Two Nightmare Decades

“So you don’t need to showcase your tolerance!”


Yolanda Kettle as Caitlin, Ferdinand Kingsley as Paco, Katie Leung as Kristina, Tamara Lawrance as Ursula and Anthony Welsh as Emilio (Photo: Marc Brenner)

Four people gather in Maryland ready to attend a reunion at Ursula (Tamara Lawrence)’s house.  Ursula has been caring for her grandmother and is not well herself with diabetes and having lost the sight of one eye.  They were the class of 2002 and this is two decades since they graduated. 

At college, they were part of a group called MERGE – Multi-Ethnic Reject Group but I have no idea what this meant.  Emilio (played by a charismatic Anthony Welsh) is the first to arrive and sample Ursula’s alcoholic Jungle Juice, her secret ingredient on top of the vodka and rum is apparently water melon.  Emilio lives now in Berlin and works as an artist and has a daughter. 

I suppose these reunions were in the past the only obvious way to catch up with so many, to find out who was where and who had done what, whose early promise had been achieved. But surely the advent of Facebook leaves little completely unknown.  When the glamorous Caitlin (Yolanda Kettle) arrives, so does political discussion as she is married to a Republican who was a part of the demonstration at the Capitol.  She has the care of his children but none of her own. 

Ferdinand Kingsley as Paco. (Photo: Marc Brenner)

Last to arrive, as absentee Simon is only ever heard leaving cell phone messages, is Kristina (Katie Leung), an ex-Marine and now an anaesthetist with many children exhausting her as well as a career in medicine. Kristina brings with her, her cousin Paco (Ferdinand Kingsley) who was on the fringe of the MERGE group.  Paco has served in the Middle East in the Marines and has epilepsy and PTSD.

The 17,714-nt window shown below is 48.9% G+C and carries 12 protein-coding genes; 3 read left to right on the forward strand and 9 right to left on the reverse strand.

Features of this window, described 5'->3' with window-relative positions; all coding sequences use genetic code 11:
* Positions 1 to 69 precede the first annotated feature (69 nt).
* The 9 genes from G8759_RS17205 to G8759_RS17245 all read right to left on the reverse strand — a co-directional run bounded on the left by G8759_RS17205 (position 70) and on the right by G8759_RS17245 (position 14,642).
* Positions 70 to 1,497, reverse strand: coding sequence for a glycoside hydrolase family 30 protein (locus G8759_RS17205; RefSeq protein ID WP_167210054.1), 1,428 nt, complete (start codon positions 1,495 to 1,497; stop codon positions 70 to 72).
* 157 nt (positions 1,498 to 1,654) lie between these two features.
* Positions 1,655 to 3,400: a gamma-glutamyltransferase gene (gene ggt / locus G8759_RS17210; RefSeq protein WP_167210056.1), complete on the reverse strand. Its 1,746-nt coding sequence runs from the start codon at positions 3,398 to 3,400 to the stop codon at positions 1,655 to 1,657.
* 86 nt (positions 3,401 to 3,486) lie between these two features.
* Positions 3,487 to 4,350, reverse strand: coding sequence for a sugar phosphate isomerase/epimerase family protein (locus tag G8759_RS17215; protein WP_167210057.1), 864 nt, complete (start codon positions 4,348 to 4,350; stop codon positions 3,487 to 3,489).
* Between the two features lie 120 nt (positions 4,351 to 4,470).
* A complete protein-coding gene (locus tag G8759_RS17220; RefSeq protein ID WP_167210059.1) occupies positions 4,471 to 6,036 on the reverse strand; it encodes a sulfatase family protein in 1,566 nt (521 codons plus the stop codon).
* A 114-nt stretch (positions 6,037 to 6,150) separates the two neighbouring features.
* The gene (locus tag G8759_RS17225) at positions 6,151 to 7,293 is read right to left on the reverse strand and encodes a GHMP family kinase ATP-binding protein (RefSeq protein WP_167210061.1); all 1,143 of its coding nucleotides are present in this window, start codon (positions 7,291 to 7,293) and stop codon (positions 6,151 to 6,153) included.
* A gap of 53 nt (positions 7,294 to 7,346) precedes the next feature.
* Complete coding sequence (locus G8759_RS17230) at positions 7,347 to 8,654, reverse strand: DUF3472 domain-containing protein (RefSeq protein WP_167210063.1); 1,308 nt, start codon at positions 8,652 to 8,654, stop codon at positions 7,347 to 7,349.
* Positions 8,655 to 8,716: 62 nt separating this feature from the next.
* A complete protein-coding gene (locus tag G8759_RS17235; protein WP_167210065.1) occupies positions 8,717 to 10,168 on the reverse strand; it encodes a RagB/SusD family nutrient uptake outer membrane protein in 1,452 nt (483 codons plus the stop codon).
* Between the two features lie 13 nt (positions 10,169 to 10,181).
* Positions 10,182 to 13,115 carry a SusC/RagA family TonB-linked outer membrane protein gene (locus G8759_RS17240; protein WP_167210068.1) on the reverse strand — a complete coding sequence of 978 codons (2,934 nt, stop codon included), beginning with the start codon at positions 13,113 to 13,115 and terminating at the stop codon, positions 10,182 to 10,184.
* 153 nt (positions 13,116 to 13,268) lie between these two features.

There is a paranormal element to this play as each actor, with a echoing duplicated voice reverb speaks the voice of Death, unseen and unheard by any of the other actors.  It was hard to hear what was being said and would be near impossible for those with hearing impairment. 

Alcohol is combined with marijuana and Kristina is determined to party to excess.  Ursula never wanted to go to the reunion, only to meet up with her small group, but the others try to persuade her to join in.   

Yolanda Kettle as Caitlin (Photo: Marc Brenner)

This is the generation who saw in their freshmen year the Columbine High School massacre of 1999 carried out by two of their own generation killing 12 students and one teacher.  In their graduation year there was the violence of the 9/11 attack.  I think the play must have been set in 2022 because there was the devastating success of Donald Trump and the debilitating effect of COVID referred to, but not the killing of George Floyd in 2020.

Despite the trauma visited on this generation, there is plenty of wit and the acting is exemplary. Arnulfo Maldonado’s detailed set is of Ursula’s balcony porch with a faded American flag to the side. The director is Eric Ting who directed the play in New York.  However Jacobs-Jenkins’s  drama never really takes off, and I think that maybe a British audience will not get the glue that holds this year group together.  The promise of comeuppance does not come. 

Tamara Lawrence as Ursula and Anthony Welsh as Emilio. (Photo: Marc Brenner)

Production Notes

The Comeuppance

Written by Branden Jacobs-Jenkins

Directed by Eric Ting



Yolanda Kettle

Anthony Welsh

Ferdinand Kingsley

Katie Leung

Tamara Lawrance


Director: Eric Ting

Designer: Arnulfo Maldonado  

Movement Director:Asha Jennings-Grant

Lighting Designer:  Natasha Chivers

Sound Design:  Emma Laxton


Running Time: Two hours without an interval

Booking to 18th May 2024


Almeida Theatre 

Almeida Street

London N1 1TA

Phone: 020 7359 4404


Tube: The Angel

Reviewed by Lizzie Loveridge 

at the Almeida

at the performance 

on 13th April 2024